The Tomatometer rating – based on the published opinions of hundreds of film and television critics – is a trusted measurement of movie and TV programming quality for millions of moviegoers. It represents the percentage of professional critic reviews that are positive for a given film or television show.
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The Tomatometer is 60% or higher.
The Tomatometer is 59% or lower.
Movies and TV shows are Certified Fresh with a steady Tomatometer of 75% or higher after a set amount of reviews (80 for wide-release movies, 40 for limited-release movies, 20 for TV shows), including 5 reviews from Top Critics.
Percentage of users who rate a movie or TV show positively.
With Manhattan, a sparkling romance about the overspecialized anxieties of overintellectualized New Yorkers, Woody Allen has bounced back from the sobriety of "Interiors" to an exhilarating new comic high.
The film should not come as a complete surprise to anyone who has been paying attention to Allen's doings lately. This is the movie that Annie Hall hinted at and to which last year's Interiors, flawed as it was, seems to have served as a necessary prelude.
As a slightly ironic comedy-romance (it's shot, beautifully, in black and white by cinematographer Gordon Willis and the background music is all Gershwin), the film is a success of classic proportions.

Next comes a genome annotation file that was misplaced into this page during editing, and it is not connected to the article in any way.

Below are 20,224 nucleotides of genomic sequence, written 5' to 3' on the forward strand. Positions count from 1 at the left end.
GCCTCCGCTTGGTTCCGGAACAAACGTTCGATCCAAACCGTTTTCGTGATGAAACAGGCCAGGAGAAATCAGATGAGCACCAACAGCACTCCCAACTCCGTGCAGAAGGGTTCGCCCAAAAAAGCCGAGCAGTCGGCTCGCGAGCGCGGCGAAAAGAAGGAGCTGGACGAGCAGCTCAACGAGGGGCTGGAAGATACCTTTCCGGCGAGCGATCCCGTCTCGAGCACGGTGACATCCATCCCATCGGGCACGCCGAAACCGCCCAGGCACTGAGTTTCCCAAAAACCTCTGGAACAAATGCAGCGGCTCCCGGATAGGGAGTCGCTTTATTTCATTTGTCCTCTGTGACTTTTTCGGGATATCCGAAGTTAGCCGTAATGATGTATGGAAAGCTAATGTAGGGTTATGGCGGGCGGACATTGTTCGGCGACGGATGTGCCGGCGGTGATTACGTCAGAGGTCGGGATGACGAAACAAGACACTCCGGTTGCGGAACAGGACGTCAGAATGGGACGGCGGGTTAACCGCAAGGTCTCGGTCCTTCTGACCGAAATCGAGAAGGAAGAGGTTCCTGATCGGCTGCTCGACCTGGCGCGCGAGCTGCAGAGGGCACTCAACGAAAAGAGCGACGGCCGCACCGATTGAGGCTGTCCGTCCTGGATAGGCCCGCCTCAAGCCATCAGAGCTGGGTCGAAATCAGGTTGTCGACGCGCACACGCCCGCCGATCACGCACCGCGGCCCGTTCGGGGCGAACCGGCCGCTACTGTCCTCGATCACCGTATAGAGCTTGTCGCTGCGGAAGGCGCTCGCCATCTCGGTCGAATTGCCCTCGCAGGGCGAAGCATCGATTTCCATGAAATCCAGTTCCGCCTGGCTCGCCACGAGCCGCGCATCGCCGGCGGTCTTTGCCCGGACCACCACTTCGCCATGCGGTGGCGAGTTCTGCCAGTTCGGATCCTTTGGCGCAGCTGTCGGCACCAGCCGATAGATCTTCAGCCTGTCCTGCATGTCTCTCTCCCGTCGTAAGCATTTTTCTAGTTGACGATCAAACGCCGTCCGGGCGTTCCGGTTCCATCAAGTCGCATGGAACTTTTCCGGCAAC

Allen serves up a nostalgia that was utterly of its time; he incarnates an idea of the city that, even now, remains as strong as its reality and refracts his disappointed ideals into high existential crises.
In "Manhattan," Allen has more to say about people, relationships, and human nature than he does in "Annie Hall" . . . but what he says, apart from a handful of hilarious lines, isn't as consistently funny.
Manhattan is Allen's most fully realized film, especially in the way perspectives are developed. It's the rare movie that can be watched from a number of different points-of-view, without feeling cheated.
Arguably this is Woody Allen's masterpiece, in which he revisits the themes of his bittersweet features and refines his distinctive serio-comic tone, not to mention Gordon's Willis brilliant b/w imagery and George Gershwin's evocative score.